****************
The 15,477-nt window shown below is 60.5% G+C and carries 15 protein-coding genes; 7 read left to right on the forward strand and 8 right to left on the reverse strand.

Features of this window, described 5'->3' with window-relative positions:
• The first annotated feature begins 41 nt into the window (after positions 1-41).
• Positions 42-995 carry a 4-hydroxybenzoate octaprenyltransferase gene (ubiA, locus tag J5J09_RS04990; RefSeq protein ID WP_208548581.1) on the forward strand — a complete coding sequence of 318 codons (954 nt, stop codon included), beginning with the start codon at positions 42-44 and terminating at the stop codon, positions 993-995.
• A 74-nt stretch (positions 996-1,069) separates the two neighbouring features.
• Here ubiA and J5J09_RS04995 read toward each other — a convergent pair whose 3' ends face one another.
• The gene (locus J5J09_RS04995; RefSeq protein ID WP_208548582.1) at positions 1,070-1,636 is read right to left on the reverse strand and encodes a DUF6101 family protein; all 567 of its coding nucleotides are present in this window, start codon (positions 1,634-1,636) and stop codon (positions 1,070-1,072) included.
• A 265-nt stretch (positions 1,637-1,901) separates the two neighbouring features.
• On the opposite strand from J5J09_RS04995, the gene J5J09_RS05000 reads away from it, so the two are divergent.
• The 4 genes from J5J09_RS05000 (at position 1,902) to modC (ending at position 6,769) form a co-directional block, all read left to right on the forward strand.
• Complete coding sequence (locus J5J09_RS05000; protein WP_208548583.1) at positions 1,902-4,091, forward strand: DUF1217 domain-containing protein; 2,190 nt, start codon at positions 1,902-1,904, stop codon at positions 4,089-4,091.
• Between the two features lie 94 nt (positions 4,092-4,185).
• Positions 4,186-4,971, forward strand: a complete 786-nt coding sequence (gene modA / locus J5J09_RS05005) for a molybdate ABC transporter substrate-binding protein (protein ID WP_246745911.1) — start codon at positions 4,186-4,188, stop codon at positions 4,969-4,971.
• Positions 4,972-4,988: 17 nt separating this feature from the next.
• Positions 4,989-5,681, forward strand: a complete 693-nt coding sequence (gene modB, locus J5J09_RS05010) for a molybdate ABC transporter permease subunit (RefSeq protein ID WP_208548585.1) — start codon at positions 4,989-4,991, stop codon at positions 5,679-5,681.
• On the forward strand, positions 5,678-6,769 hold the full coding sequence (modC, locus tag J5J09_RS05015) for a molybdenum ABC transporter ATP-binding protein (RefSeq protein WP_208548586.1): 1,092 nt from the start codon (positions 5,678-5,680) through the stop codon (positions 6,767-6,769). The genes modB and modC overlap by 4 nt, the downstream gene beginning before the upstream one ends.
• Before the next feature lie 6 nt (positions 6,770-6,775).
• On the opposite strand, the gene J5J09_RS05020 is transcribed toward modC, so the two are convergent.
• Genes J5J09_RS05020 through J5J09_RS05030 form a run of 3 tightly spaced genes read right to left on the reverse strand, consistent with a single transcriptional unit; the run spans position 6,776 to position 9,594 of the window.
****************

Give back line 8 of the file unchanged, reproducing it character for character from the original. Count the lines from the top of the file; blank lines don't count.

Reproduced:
• A 265-nt stretch (positions 1,637-1,901) separates the two neighbouring features.